8. In the event that a qualified candidate shall have gained a plurality of the votes of those Lords and Burgesses who have participated in the nomination process, the Lord Chancellor shall then, formally, in the name of the assembled Lords and Burgesses in Parliament, recommend to His Majesty the appointment of the said candidate to the office of Prime Minister.

9. In the event that no qualified candidate shall have received a plurality of the nominations of his colleagues, the Lord Chancellor, having been informed of the same by the King, shall inform Parliament of their failure to successfully nominate a candidate for the office of Prime Minister, and the process for the nomination shall be repeated at some convenient time appointed by the Lord Chancellor or other the moderator of Parliament, which shall be no later than 48 hours following the reporting of the result by His Majesty.

10. In the event that Parliament shall fail to successfully nominate a candidate for the office of Prime Minister following the second ballot, the aforesaid process shall repeat again.

11. Should Parliament, after a third ballot, fail to successfully nominate a candidate for the office of Prime Minister, His Majesty may then approach any Lord or Burgess of Parliament of his choosing to form His Majesty’s Government.

12. In the event that there should emerge no candidates for nomination, His Majesty may make arrangements for his Government as shall seem to him fitting without any further recourse to Parliament until the next Parliament shall sit.

D. THE NOMINATION OF THE PRIME MINISTER DURING THE THIRD PARLIAMENT AND ALL SUBSEQUENT PARLIAMENTS

1. His Majesty shall, at his pleasure, retain the Government (or the last Government) formed during the previous Parliament until the moment of the opening of the next Parliament, at which moment the said Government shall automatically dissolve.

2. The procedures for the nomination of a candidate for the office of Prime Minister as outlined in the previous Section shall be followed.

E. EXTRAORDINARY DISSOLUTIONS OF PARLIAMENT

1. In the event that a member of Parliament moves “That this Parliament has no confidence in His Majesty’s Government” at least 61 days prior to the scheduled conclusion of a sitting Parliament or earlier, the Prime Minister shall advise His Majesty to dissolve Parliament at once and to summon a new Parliament within 10 business days of the dissolution. The newly summoned Parliament shall endure until the date appointed for the dissolution of the previous Parliament, and for the duration of the same no further motions of non-confidence in the Government shall be entertained by the Lord Chancellor or other the moderator of Parliament.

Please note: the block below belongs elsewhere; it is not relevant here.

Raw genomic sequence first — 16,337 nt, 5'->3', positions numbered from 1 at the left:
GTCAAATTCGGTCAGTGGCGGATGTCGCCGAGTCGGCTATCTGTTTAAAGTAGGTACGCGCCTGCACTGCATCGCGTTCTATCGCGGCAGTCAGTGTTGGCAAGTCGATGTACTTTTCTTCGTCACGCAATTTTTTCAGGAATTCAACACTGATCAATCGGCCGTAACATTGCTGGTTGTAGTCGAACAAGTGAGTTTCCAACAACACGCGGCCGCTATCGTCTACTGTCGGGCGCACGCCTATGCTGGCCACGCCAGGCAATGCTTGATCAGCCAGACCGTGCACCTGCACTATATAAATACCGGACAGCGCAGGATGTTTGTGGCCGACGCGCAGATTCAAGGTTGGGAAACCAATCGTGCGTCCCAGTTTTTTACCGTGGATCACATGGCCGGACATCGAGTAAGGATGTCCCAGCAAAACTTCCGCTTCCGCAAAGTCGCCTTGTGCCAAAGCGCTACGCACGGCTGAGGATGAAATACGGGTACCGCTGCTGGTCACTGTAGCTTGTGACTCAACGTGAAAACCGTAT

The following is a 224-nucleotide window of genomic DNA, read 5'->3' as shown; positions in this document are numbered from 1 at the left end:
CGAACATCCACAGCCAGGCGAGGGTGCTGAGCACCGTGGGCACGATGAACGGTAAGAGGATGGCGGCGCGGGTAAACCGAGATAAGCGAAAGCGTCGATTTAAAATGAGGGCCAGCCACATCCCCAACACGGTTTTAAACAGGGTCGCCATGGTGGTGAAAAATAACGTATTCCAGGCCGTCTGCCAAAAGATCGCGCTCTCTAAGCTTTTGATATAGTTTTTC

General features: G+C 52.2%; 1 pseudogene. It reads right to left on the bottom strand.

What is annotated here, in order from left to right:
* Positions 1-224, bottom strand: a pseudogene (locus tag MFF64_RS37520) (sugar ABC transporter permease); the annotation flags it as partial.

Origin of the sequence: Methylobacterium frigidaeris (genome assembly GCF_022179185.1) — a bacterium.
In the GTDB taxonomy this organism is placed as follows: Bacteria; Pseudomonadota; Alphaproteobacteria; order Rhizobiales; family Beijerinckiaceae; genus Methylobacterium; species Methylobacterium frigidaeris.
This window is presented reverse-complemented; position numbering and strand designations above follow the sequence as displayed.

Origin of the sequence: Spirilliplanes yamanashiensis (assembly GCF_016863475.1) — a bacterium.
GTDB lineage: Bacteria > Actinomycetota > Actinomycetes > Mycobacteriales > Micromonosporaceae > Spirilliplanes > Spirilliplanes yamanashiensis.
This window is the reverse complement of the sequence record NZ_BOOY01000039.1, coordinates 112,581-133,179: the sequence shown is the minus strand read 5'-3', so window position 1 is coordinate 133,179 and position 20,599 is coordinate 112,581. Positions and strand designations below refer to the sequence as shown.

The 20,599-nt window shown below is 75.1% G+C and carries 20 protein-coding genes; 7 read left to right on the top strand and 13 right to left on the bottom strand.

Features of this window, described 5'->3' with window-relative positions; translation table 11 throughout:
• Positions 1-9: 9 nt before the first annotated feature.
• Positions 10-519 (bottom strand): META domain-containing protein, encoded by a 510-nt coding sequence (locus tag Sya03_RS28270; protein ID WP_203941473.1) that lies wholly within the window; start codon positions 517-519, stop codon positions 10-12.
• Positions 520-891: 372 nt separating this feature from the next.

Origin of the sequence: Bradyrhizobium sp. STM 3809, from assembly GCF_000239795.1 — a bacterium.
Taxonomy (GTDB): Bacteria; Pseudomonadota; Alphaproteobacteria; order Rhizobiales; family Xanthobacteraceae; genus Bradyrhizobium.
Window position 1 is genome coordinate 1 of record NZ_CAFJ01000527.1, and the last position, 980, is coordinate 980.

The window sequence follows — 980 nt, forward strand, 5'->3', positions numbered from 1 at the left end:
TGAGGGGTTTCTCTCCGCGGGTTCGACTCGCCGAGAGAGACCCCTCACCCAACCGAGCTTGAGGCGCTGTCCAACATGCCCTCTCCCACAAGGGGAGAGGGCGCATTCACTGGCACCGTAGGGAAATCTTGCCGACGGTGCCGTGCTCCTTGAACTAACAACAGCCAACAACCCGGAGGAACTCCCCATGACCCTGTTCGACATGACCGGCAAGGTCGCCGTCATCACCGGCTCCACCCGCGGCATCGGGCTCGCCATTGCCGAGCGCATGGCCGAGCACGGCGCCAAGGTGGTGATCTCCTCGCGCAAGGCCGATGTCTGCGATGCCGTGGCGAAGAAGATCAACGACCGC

2. Motions of non-confidence in His Majesty’s Government shall not be entertained by the Lord Chancellor or other the moderator of Parliament 60 days prior to the scheduled conclusion of a Parliament or later.

F. EARLY NOMINATIONS OF THE PRIME MINISTER

1. An early nomination of a candidate for the office of Prime Minister is to take place if Parliament is dissolved prior to its expected date of dissolution on account of a successful a motion of non-confidence in His Majesty’s Government.

2. In the event that His Majesty’s Government shall resign, collapse, or cease to exist for any reason apart from the success of a Parliamentary motion of non-confidence, His Majesty may supply for the deficiency as he shall think fit, without recourse to Parliament, until a new Government is formed at the beginning of the next Parliament as per the procedure outlined above in Section C shall appoint a caretaker Prime Minister with the advice of the outgoing Prime Minister or His Majesty’s Most Honourable Privy Council who will serve until a new Prime Minister is elected. Following this resignation or collapse, elections for a Prime Minister should immediately proceed as outlined in Section C above.

3. In the event of the necessitation of an early nomination of a candidate for the office of Prime Minister due to the early dissolution of Parliament, the procedure outlined in Section 3 shall commence no later than five business days following the opening of the new Parliament.

G. WHEN THE LORDS AND BURGESSES SHALL SIT IN SEPARATE HOUSES

1. Should it be the case that the Lords and Burgesses shall sit in separate houses, they shall nevertheless act as one body under the moderation of the Lord Chancellor for the nomination of a candidate for the office of Prime Minister and they shall follow the procedure for the nomination as indicated above in Section C.

2. If the Lord Chancellor is unavailable to preside over the nomination procedure, then the Speaker of the House of Burgesses shall preside.

3. In the event that neither the Lord Chancellor nor the Speaker of the House of Burgesses is able to preside over the nomination procedure, then His Majesty may assume personal responsibility for the task, or he may delegate some other suitable person to attend to the task on his behalf as he shall think fit.

H. CLARIFICATION OF TERMS

1. Any and all references to the King or to “His Majesty” shall also be construed in such wise to refer to His Majesty’s heirs and successors according to law, both male and female, or to a Regent acting in the place of His Majesty or any of His Majesty’s heirs and successors according to law.

2. By the term “dissolution” is meant the final cessation and total dispersion of a sitting Parliament through the dismissal of the same by His Majesty’s command.

3. By the term “prorogation” is meant the period of temporary cessation of the activities of a sitting Parliament which obtains between two discrete sessions of the same Parliament.

4. By the term “other the moderator of Parliament” is meant any lawful member of Parliament responsible for the moderation of Parliament in the absence of the Lord Chancellor.

I. COMMENCEMENT

1. This Act and all the provisions therein shall come into force upon receiving the Royal Assent.